Philippines troops exchange mortar fire with militants, 15 dead
MANILA (Reuters) - At least 15 people were killed when security forces and Islamist militants exchanged mortar fire for three hours on Tuesday in a remote southern Philippine island, a marine general said on Wednesday, claiming the rebels were trying to retake their base.
Brigadier-General Martin Pinto said a soldier was killed and 19 others were wounded as sporadic fighting continued early on Wednesday in Patikul, Sulu, a known hotbed of the al Qaeda-linked Abu Sayyaf Group.
"By employing combined arms of 105mm howitzers, 81mm mortars and close air support from the MG520 helicopters, the marines were able to inflict heavy casualties on the enemy," Pinto told reporters.
"The wounded marines, most of them are caused by mortar shelling from the Abu Sayyaf, were evacuated to an army hospital for treatment."
Pinto said about 300 rebels launched an offensive to retake their base in Patikul after soldiers captured them on Monday.
"Our troops held their ground for three hours and repulsed the attack as reinforcement came," he added.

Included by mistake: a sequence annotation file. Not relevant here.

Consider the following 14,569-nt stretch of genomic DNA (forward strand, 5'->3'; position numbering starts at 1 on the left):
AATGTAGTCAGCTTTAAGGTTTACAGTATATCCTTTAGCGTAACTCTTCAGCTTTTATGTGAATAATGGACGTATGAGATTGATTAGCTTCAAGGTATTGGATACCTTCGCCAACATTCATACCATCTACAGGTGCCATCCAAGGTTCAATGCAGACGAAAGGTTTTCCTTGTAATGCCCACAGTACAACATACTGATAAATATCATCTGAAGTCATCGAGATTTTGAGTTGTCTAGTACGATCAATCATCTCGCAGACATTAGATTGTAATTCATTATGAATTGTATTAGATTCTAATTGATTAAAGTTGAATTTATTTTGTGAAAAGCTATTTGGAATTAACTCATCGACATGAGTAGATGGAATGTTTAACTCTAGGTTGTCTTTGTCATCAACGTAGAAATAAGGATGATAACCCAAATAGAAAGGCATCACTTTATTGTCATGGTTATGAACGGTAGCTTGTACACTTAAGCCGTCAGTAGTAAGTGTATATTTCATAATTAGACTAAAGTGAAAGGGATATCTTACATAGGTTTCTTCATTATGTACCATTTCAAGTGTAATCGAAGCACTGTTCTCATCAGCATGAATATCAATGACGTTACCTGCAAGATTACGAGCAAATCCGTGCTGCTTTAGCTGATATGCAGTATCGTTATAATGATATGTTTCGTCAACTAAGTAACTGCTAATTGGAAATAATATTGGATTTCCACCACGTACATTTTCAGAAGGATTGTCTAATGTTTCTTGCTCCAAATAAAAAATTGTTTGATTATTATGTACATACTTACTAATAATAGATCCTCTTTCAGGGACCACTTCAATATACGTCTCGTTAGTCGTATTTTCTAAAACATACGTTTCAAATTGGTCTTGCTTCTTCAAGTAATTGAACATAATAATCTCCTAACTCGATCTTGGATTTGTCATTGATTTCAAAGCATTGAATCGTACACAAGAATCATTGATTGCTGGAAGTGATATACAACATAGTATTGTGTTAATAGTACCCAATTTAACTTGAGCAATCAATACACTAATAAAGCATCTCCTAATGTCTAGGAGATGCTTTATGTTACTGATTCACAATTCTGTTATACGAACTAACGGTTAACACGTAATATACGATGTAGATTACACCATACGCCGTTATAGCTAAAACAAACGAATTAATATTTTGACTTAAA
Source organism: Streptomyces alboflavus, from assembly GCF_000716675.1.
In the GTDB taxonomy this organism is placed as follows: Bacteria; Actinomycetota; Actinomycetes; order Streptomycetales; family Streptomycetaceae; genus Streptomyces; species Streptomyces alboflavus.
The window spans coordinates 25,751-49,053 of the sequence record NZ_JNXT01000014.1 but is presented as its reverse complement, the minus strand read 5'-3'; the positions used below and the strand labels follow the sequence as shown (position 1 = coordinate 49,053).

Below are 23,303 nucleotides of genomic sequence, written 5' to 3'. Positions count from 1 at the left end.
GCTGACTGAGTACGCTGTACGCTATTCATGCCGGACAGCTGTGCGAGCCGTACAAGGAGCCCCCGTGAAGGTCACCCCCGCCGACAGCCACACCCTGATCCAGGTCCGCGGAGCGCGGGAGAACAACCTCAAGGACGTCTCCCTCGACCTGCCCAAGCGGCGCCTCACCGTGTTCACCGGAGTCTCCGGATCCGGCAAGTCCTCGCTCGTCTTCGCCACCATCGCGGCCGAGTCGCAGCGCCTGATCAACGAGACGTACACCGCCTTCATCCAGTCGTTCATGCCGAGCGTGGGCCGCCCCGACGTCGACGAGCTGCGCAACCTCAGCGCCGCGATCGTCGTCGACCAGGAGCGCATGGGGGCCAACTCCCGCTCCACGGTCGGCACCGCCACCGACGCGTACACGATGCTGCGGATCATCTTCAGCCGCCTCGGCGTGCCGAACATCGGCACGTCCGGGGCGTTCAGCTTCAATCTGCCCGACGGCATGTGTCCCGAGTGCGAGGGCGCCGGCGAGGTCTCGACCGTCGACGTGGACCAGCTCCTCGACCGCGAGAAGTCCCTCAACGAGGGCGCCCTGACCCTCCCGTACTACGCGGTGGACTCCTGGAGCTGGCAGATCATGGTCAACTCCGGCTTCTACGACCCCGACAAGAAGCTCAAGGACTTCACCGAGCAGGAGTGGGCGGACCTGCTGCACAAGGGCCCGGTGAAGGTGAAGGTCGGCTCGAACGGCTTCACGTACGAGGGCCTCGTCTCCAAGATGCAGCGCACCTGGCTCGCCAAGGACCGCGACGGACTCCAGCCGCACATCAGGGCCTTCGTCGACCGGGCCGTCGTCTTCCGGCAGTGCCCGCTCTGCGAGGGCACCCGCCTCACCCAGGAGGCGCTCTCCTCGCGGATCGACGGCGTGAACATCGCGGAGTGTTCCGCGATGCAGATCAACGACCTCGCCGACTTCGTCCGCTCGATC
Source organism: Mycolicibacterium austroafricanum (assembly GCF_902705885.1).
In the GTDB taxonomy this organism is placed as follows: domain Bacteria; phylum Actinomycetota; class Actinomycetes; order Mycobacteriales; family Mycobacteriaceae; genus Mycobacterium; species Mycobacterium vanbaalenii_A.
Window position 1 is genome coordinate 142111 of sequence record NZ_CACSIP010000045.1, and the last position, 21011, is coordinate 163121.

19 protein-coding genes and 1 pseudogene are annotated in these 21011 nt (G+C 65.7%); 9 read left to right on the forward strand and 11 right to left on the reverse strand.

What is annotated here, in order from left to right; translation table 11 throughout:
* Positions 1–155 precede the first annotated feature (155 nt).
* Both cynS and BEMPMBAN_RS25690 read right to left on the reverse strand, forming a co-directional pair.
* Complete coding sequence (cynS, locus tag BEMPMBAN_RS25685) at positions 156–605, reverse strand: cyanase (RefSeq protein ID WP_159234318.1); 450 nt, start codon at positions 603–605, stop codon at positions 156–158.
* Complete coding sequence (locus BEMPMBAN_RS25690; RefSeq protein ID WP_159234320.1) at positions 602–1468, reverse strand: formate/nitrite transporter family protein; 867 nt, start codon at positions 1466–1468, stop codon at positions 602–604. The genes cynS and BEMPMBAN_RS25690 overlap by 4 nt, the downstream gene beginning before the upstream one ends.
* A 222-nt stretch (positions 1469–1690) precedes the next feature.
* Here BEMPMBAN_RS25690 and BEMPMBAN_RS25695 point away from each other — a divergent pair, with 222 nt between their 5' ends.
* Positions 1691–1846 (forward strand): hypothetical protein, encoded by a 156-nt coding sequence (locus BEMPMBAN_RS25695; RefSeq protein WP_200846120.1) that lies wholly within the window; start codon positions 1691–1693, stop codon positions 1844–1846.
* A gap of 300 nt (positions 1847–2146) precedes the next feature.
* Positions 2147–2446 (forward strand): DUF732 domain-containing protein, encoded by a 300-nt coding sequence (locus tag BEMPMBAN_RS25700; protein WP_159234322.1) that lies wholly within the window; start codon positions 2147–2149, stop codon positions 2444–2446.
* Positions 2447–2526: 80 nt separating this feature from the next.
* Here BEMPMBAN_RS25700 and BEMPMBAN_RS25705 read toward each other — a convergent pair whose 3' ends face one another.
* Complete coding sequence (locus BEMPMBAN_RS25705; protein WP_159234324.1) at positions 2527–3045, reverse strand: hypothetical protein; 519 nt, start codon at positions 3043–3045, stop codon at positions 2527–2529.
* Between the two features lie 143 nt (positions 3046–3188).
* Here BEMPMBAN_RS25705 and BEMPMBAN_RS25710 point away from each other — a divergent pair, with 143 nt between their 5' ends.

Early this month, security forces killed 18 Abu Sayyaf in nearby Basilan island as the Philippines stepped up an offensive against armed groups opposed to the peace pact with a larger Muslim rebel group, Moro Islamic Liberation Front (MILF).
The peace deal struck with the MILF ended a 45-year conflict that has killed more than 120,000 people, displaced 2 million and stunted growth in one of the resource-rich areas in the poor Southeast Asian state.
The situation on the ground remained shaky as other groups, particularly the Abu Sayyaf, a group on the U.S. anti-terrorist "blacklist", continued to pursue the armed struggle to set up a separate and independent Islamist state in the south.
Under the agreement, the rebels promised to disband their army, lay down their weapons and rebuild communities in exchange for an autonomous government with greater power over the economy and culture. The peace deal was brokered by Malaysia.
(Reporting By Manuel Mogato; Editing by Michael Perry)